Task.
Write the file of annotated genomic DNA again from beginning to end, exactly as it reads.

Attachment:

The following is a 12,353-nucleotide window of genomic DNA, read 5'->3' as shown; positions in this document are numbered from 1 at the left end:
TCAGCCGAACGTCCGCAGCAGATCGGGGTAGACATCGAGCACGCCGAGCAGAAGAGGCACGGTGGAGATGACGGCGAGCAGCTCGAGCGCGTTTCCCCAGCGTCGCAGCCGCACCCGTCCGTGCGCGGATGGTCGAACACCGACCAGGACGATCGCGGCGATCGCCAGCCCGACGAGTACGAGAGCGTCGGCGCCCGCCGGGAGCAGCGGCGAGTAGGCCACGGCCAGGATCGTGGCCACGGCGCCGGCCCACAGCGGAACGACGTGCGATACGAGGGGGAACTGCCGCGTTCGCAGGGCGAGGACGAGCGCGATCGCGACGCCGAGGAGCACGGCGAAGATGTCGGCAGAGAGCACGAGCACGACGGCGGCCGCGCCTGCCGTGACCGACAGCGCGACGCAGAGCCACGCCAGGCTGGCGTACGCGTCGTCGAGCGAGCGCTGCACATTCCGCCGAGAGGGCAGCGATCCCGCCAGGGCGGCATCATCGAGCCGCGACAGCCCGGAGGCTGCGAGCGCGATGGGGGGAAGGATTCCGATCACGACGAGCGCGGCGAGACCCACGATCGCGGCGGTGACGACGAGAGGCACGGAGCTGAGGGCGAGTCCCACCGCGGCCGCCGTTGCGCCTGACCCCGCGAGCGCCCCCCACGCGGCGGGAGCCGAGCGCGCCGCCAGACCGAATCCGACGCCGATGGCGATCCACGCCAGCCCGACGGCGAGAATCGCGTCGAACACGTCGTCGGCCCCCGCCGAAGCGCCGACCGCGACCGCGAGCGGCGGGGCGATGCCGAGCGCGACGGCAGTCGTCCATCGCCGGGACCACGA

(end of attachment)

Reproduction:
The following is a 12,353-nucleotide window of genomic DNA, read 5'->3' as shown; positions in this document are numbered from 1 at the left end:
TCAGCCGAACGTCCGCAGCAGATCGGGGTAGACATCGAGCACGCCGAGCAGAAGAGGCACGGTGGAGATGACGGCGAGCAGCTCGAGCGCGTTTCCCCAGCGTCGCAGCCGCACCCGTCCGTGCGCGGATGGTCGAACACCGACCAGGACGATCGCGGCGATCGCCAGCCCGACGAGTACGAGAGCGTCGGCGCCCGCCGGGAGCAGCGGCGAGTAGGCCACGGCCAGGATCGTGGCCACGGCGCCGGCCCACAGCGGAACGACGTGCGATACGAGGGGGAACTGCCGCGTTCGCAGGGCGAGGACGAGCGCGATCGCGACGCCGAGGAGCACGGCGAAGATGTCGGCAGAGAGCACGAGCACGACGGCGGCCGCGCCTGCCGTGACCGACAGCGCGACGCAGAGCCACGCCAGGCTGGCGTACGCGTCGTCGAGCGAGCGCTGCACATTCCGCCGAGAGGGCAGCGATCCCGCCAGGGCGGCATCATCGAGCCGCGACAGCCCGGAGGCTGCGAGCGCGATGGGGGGAAGGATTCCGATCACGACGAGCGCGGCGAGACCCACGATCGCGGCGGTGACGACGAGAGGCACGGAGCTGAGGGCGAGTCCCACCGCGGCCGCCGTTGCGCCTGACCCCGCGAGCGCCCCCCACGCGGCGGGAGCCGAGCGCGCCGCCAGACCGAATCCGACGCCGATGGCGATCCACGCCAGCCCGACGGCGAGAATCGCGTCGAACACGTCGTCGGCCCCCGCCGAAGCGCCGACCGCGACCGCGAGCGGCGGGGCGATGCCGAGCGCGACGGCAGTCGTCCATCGCCGGGACCACGA